Antoni Komasa Lazarkiewicz imagines and directs his work of the film Charlatan, and I must not forget Conrad Pope, who is the arranger and the orchestrator of Hollywood, of which one will hear the main music of the film Mimi Boss.

And such a delicacy will be the world premiere in concert of the music of the new film Fireheart from the creators of Madagascar. Its author is Chris Egan, who will present himself to the public as a conductor. Sixteen songs will be heard together.

It looks really spectacular. Don’t you think you would ever repeat such a concert?

It is unique in that all these composers will be in Prague at the same time for the summit. But bringing them together just for a gig would be extremely demanding organizationally. However, that doesn’t mean we don’t love it. However, we also know from abroad that two or three composers usually meet at such concerts, so our event is unique in Central Europe, and perhaps in all of Europe.


Are tickets still available? And don’t you plan to support Ukraine with the profits?

Tickets are still on sale, and as far as Ukraine support goes, that’s almost the norm these days. After all, our orchestra has been dedicated to it since the beginning of the conflict. We were among the first to organize a benefit concert for its inhabitants. We also hired a Ukrainian violinist who fled to the Czech Republic before the war. And Natálija will also play at this concert.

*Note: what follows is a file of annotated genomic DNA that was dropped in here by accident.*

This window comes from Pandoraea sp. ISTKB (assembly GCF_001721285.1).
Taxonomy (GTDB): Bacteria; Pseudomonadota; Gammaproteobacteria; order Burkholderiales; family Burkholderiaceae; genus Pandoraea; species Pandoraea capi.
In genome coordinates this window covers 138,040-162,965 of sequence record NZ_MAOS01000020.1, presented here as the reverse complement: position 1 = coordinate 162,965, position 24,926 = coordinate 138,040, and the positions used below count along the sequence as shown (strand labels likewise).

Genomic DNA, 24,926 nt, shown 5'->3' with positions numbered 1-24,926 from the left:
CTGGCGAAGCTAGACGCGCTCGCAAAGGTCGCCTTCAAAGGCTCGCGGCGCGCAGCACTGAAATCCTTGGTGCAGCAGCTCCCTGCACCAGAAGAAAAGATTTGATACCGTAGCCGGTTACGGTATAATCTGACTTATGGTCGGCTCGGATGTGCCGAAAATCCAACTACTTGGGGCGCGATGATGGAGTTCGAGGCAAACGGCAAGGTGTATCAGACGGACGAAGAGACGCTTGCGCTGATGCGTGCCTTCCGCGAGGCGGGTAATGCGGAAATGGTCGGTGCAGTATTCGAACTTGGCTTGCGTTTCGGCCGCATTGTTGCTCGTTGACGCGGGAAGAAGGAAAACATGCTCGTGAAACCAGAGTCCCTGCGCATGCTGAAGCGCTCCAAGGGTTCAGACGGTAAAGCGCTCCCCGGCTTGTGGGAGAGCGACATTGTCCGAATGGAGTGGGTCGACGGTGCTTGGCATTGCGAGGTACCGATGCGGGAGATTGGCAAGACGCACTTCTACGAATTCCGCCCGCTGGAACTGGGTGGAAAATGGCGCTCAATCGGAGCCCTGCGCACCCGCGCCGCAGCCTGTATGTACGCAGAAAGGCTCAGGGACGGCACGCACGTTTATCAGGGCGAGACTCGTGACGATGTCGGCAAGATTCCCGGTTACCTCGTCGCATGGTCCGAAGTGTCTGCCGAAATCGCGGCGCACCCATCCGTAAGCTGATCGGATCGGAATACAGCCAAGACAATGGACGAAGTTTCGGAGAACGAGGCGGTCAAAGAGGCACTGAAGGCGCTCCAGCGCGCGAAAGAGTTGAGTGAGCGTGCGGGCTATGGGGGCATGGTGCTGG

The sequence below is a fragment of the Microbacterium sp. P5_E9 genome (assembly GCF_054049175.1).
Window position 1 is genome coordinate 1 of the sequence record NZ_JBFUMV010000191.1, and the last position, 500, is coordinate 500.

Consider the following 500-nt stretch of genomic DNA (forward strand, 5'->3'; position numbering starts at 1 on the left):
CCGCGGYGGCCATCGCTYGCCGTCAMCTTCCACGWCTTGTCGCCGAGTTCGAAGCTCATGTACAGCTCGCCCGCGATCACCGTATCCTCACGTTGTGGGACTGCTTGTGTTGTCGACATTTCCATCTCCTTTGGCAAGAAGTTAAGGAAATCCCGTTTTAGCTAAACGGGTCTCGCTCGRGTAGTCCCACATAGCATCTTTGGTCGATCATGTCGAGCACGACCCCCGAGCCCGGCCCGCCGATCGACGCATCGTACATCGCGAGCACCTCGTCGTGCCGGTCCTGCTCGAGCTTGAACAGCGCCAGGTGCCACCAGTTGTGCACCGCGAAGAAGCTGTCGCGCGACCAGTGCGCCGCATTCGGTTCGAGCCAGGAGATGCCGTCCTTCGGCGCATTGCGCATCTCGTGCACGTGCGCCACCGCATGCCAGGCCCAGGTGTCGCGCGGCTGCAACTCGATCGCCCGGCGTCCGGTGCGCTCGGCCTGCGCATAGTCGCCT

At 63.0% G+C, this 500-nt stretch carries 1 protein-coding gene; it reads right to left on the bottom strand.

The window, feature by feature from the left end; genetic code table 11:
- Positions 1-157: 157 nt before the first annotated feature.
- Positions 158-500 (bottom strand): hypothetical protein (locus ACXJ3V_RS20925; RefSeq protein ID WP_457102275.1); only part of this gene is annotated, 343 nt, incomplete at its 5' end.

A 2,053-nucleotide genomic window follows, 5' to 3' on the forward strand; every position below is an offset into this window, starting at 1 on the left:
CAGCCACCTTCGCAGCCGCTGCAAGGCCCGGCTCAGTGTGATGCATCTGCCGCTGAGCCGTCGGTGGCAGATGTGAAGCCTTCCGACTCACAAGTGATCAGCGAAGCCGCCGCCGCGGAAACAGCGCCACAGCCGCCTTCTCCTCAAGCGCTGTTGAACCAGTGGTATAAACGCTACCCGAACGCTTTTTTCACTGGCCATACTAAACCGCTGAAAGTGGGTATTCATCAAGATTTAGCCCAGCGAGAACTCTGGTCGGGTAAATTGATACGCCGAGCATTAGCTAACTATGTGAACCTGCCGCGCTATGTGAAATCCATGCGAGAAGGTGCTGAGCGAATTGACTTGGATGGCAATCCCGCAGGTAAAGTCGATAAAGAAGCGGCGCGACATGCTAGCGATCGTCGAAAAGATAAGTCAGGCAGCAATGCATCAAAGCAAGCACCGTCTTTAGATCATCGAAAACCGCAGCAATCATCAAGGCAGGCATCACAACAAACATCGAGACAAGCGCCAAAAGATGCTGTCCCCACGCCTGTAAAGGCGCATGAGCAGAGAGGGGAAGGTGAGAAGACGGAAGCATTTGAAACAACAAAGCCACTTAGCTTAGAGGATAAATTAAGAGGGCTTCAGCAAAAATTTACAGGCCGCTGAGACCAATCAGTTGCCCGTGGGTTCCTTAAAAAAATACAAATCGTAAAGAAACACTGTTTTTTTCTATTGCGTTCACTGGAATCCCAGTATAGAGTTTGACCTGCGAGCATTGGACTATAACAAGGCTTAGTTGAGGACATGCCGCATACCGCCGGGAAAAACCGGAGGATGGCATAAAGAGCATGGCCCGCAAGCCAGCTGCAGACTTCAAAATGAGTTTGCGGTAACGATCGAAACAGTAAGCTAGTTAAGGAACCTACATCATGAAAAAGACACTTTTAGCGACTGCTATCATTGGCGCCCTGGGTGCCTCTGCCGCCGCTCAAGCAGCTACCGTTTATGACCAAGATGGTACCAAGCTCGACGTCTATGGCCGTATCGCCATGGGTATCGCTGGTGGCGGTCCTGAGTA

How much does it cost to organize a concert?

We go in the hundreds of thousands, up to a million crowns. But if we wanted to organize it in a regime other than within the framework of the summit, I would speak of millions.

What is the current interest in classical music?

I would say classical music is doing well. For the entire current season, which started last September, we have not canceled a single concert due to covid, which I consider a success. Our orchestral cycle, which we play at the Rudolfinum, has nine major concerts per season and we try to make this an experience for the listeners.